"We also remove content that expresses support or praise for groups, leaders, or individuals involved in these activities."
According to Geoffroy, there are a number of groups in Quebec which meet those criteria.
He pointed to Atalante Quebec, which he called "openly neo-Nazi," and the Fédération des Québécois de souche, a white nationalist group. Both have active Facebook pages.
On Atalante's page, there are displays of support for the Italian fascist group CasaPound.
Under a post endorsing "national preference," the policy of prioritizing natural-born citizens in the allocation of resources, multiple commentators wrote "les nôtres avant les autres" — "us before them."
Moreover, the group's leader is facing several criminal charges, including criminal harassment and intimidation, in connection with a confrontation last year at the Montreal offices of Vice Media.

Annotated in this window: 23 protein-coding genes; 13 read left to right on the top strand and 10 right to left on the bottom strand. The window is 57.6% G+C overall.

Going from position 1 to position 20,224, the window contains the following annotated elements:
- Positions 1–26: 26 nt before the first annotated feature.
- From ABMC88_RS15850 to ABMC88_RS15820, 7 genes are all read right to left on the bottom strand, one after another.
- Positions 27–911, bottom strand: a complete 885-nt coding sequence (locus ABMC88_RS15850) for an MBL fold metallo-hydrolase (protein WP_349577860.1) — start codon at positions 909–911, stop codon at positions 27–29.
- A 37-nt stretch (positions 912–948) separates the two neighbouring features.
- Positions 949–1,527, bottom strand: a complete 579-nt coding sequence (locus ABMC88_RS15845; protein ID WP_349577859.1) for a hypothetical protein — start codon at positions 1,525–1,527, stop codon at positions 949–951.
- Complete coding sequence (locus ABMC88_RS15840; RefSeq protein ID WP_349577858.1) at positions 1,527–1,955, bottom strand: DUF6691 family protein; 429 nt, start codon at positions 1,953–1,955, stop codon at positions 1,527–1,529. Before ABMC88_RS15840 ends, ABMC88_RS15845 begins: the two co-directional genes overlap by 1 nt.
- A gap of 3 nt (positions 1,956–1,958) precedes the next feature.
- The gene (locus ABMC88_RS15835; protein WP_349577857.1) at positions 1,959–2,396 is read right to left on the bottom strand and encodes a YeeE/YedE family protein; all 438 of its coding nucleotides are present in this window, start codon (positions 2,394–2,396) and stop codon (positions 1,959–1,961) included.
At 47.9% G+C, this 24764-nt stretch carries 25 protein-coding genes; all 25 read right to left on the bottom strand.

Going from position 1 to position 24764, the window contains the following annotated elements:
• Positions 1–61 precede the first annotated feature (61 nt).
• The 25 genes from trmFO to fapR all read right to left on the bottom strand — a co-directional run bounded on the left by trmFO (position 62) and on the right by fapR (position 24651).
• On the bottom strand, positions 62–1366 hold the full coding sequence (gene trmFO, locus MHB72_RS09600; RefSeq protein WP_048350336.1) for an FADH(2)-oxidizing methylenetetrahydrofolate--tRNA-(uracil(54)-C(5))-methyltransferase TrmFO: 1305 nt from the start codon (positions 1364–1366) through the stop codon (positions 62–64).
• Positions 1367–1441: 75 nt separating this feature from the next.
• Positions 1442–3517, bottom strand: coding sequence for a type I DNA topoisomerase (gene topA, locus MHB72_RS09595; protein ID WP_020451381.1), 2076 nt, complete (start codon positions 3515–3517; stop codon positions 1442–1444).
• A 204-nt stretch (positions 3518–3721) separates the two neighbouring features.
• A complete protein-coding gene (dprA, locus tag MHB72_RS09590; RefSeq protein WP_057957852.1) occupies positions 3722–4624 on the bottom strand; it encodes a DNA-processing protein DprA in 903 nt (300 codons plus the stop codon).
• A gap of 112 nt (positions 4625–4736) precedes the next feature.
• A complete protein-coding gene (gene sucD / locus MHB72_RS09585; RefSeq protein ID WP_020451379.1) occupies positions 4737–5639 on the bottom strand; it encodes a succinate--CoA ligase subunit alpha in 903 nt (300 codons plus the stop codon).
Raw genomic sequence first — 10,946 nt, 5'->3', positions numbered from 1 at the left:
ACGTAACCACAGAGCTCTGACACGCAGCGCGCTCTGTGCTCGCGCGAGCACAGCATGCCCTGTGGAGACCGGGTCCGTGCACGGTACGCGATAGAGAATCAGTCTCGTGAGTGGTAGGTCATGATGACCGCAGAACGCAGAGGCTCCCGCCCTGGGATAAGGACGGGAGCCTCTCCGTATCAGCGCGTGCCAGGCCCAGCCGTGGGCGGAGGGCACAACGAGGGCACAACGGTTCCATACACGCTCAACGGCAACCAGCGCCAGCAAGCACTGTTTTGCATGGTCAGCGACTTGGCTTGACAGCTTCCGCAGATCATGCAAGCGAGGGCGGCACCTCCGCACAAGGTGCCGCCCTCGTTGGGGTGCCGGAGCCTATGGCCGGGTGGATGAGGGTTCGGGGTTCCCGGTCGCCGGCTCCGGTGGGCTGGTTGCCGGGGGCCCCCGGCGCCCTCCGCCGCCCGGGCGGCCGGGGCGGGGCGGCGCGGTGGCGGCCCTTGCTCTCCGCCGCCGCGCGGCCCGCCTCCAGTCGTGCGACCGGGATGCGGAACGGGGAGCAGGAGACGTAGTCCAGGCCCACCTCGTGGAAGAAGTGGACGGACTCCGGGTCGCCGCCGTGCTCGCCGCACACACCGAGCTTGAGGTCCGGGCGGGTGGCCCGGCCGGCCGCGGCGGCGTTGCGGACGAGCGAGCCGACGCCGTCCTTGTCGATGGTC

"These Quebec groups are similar to the ones that were banned in the rest of Canada," Geoffroy said. "If we're following Facebook's policies, they should have been banned, as well."
Facebook responds to criticism
But other far-right groups in Quebec less obviously transgress Facebook's hate speech policies.
Morin, the UNESCO-sponsored radicalization expert, said Facebook's crackdown appeared to begin with the most extreme groups.
Many of the far-right groups in Quebec strive to present a "politically acceptable facade and play on the limits of acceptable discourse" in order to avoid being censored, he said in an email.
That's the case for La Meute, arguably the largest far-right organization in the province, whose leaders closely monitor the comments on its Facebook page, Geoffroy said.